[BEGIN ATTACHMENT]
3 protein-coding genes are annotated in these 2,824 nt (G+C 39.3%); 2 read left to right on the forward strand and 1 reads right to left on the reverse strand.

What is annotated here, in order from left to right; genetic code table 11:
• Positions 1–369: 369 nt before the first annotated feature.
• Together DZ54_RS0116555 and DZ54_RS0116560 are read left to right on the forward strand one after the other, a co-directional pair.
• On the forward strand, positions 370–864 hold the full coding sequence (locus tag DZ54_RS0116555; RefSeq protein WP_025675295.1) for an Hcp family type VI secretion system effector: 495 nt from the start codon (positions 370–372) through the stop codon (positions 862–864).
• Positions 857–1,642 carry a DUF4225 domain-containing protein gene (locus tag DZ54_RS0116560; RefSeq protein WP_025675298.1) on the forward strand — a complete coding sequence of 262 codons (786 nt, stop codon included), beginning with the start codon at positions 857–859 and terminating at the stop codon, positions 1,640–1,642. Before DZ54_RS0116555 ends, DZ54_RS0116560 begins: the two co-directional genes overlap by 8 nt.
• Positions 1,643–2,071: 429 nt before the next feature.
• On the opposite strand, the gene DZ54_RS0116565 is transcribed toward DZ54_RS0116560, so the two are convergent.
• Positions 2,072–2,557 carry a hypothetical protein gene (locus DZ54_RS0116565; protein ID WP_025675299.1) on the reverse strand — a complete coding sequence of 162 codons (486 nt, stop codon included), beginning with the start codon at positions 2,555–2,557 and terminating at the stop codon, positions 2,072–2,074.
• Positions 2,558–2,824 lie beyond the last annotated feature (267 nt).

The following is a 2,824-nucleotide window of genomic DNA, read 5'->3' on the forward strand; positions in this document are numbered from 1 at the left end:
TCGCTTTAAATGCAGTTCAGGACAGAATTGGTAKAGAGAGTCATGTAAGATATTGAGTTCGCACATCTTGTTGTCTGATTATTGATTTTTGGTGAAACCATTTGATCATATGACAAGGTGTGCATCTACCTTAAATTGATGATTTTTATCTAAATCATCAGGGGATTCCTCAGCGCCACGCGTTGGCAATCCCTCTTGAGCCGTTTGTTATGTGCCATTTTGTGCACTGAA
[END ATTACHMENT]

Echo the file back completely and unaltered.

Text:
3 protein-coding genes are annotated in these 2,824 nt (G+C 39.3%); 2 read left to right on the forward strand and 1 reads right to left on the reverse strand.

What is annotated here, in order from left to right; genetic code table 11:
• Positions 1–369: 369 nt before the first annotated feature.
• Together DZ54_RS0116555 and DZ54_RS0116560 are read left to right on the forward strand one after the other, a co-directional pair.
• On the forward strand, positions 370–864 hold the full coding sequence (locus tag DZ54_RS0116555; RefSeq protein WP_025675295.1) for an Hcp family type VI secretion system effector: 495 nt from the start codon (positions 370–372) through the stop codon (positions 862–864).
• Positions 857–1,642 carry a DUF4225 domain-containing protein gene (locus tag DZ54_RS0116560; RefSeq protein WP_025675298.1) on the forward strand — a complete coding sequence of 262 codons (786 nt, stop codon included), beginning with the start codon at positions 857–859 and terminating at the stop codon, positions 1,640–1,642. Before DZ54_RS0116555 ends, DZ54_RS0116560 begins: the two co-directional genes overlap by 8 nt.
• Positions 1,643–2,071: 429 nt before the next feature.
• On the opposite strand, the gene DZ54_RS0116565 is transcribed toward DZ54_RS0116560, so the two are convergent.
• Positions 2,072–2,557 carry a hypothetical protein gene (locus DZ54_RS0116565; protein ID WP_025675299.1) on the reverse strand — a complete coding sequence of 162 codons (486 nt, stop codon included), beginning with the start codon at positions 2,555–2,557 and terminating at the stop codon, positions 2,072–2,074.
• Positions 2,558–2,824 lie beyond the last annotated feature (267 nt).

The following is a 2,824-nucleotide window of genomic DNA, read 5'->3' on the forward strand; positions in this document are numbered from 1 at the left end:
TCGCTTTAAATGCAGTTCAGGACAGAATTGGTAKAGAGAGTCATGTAAGATATTGAGTTCGCACATCTTGTTGTCTGATTATTGATTTTTGGTGAAACCATTTGATCATATGACAAGGTGTGCATCTACCTTAAATTGATGATTTTTATCTAAATCATCAGGGGATTCCTCAGCGCCACGCGTTGGCAATCCCTCTTGAGCCGTTTGTTATGTGCCATTTTGTGCACTGAA